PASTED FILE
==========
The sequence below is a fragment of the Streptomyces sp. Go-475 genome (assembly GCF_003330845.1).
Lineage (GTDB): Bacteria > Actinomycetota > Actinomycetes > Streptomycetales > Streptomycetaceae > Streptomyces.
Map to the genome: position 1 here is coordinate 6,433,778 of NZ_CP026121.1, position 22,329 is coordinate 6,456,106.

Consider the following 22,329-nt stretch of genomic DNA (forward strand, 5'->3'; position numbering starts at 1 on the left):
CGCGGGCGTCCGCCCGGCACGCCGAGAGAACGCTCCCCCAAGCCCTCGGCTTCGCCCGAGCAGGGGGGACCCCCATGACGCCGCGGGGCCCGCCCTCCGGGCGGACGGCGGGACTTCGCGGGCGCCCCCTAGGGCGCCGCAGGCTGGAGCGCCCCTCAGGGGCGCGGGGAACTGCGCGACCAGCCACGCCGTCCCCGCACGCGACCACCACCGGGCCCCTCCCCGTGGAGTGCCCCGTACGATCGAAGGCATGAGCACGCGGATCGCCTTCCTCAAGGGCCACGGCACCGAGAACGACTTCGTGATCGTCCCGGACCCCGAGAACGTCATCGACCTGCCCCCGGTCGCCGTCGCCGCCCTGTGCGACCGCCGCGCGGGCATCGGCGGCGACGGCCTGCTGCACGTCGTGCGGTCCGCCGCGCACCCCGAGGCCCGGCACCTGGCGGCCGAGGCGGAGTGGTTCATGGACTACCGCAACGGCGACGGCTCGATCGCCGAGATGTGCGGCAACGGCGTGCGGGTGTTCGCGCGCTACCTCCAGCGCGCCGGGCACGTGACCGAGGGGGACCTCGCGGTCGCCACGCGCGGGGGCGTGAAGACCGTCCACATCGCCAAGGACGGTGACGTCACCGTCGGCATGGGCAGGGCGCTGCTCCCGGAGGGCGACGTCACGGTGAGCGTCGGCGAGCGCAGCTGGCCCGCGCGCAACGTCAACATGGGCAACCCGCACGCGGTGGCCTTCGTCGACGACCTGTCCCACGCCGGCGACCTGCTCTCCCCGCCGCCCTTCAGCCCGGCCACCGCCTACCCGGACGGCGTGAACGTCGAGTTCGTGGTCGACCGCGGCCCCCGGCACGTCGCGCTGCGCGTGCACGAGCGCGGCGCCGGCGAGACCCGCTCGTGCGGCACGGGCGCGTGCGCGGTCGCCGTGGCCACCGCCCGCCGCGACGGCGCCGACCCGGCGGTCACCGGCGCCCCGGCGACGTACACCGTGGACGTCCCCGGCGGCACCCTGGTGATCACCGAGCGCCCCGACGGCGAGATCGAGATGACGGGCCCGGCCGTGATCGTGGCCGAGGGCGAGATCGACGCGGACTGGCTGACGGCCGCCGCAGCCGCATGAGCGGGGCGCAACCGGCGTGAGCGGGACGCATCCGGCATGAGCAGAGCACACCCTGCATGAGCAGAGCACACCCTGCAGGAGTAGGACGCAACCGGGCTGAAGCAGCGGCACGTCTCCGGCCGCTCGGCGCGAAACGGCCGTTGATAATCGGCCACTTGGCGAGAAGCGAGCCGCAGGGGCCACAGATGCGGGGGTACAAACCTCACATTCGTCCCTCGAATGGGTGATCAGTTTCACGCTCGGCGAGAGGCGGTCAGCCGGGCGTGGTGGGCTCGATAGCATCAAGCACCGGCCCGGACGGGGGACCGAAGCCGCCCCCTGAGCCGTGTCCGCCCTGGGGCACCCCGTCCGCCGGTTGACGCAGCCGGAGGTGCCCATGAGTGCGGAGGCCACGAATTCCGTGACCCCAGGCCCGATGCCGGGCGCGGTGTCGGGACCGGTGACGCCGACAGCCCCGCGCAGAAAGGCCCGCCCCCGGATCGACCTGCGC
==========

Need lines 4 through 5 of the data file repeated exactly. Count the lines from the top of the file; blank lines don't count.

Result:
Consider the following 22,329-nt stretch of genomic DNA (forward strand, 5'->3'; position numbering starts at 1 on the left):
CGCGGGCGTCCGCCCGGCACGCCGAGAGAACGCTCCCCCAAGCCCTCGGCTTCGCCCGAGCAGGGGGGACCCCCATGACGCCGCGGGGCCCGCCCTCCGGGCGGACGGCGGGACTTCGCGGGCGCCCCCTAGGGCGCCGCAGGCTGGAGCGCCCCTCAGGGGCGCGGGGAACTGCGCGACCAGCCACGCCGTCCCCGCACGCGACCACCACCGGGCCCCTCCCCGTGGAGTGCCCCGTACGATCGAAGGCATGAGCACGCGGATCGCCTTCCTCAAGGGCCACGGCACCGAGAACGACTTCGTGATCGTCCCGGACCCCGAGAACGTCATCGACCTGCCCCCGGTCGCCGTCGCCGCCCTGTGCGACCGCCGCGCGGGCATCGGCGGCGACGGCCTGCTGCACGTCGTGCGGTCCGCCGCGCACCCCGAGGCCCGGCACCTGGCGGCCGAGGCGGAGTGGTTCATGGACTACCGCAACGGCGACGGCTCGATCGCCGAGATGTGCGGCAACGGCGTGCGGGTGTTCGCGCGCTACCTCCAGCGCGCCGGGCACGTGACCGAGGGGGACCTCGCGGTCGCCACGCGCGGGGGCGTGAAGACCGTCCACATCGCCAAGGACGGTGACGTCACCGTCGGCATGGGCAGGGCGCTGCTCCCGGAGGGCGACGTCACGGTGAGCGTCGGCGAGCGCAGCTGGCCCGCGCGCAACGTCAACATGGGCAACCCGCACGCGGTGGCCTTCGTCGACGACCTGTCCCACGCCGGCGACCTGCTCTCCCCGCCGCCCTTCAGCCCGGCCACCGCCTACCCGGACGGCGTGAACGTCGAGTTCGTGGTCGACCGCGGCCCCCGGCACGTCGCGCTGCGCGTGCACGAGCGCGGCGCCGGCGAGACCCGCTCGTGCGGCACGGGCGCGTGCGCGGTCGCCGTGGCCACCGCCCGCCGCGACGGCGCCGACCCGGCGGTCACCGGCGCCCCGGCGACGTACACCGTGGACGTCCCCGGCGGCACCCTGGTGATCACCGAGCGCCCCGACGGCGAGATCGAGATGACGGGCCCGGCCGTGATCGTGGCCGAGGGCGAGATCGACGCGGACTGGCTGACGGCCGCCGCAGCCGCATGAGCGGGGCGCAACCGGCGTGAGCGGGACGCATCCGGCATGAGCAGAGCACACCCTGCATGAGCAGAGCACACCCTGCAGGAGTAGGACGCAACCGGGCTGAAGCAGCGGCACGTCTCCGGCCGCTCGGCGCGAAACGGCCGTTGATAATCGGCCACTTGGCGAGAAGCGAGCCGCAGGGGCCACAGATGCGGGGGTACAAACCTCACATTCGTCCCTCGAATGGGTGATCAGTTTCACGCTCGGCGAGAGGCGGTCAGCCGGGCGTGGTGGGCTCGATAGCATCAAGCACCGGCCCGGACGGGGGACCGAAGCCGCCCCCTGAGCCGTGTCCGCCCTGGGGCACCCCGTCCGCCGGTTGACGCAGCCGGAGGTGCCCATGAGTGCGGAGGCCACGAATTCCGTGACCCCAGGCCCGATGCCGGGCGCGGTGTCGGGACCGGTGACGCCGACAGCCCCGCGCAGAAAGGCCCGCCCCCGGATCGACCTGCGC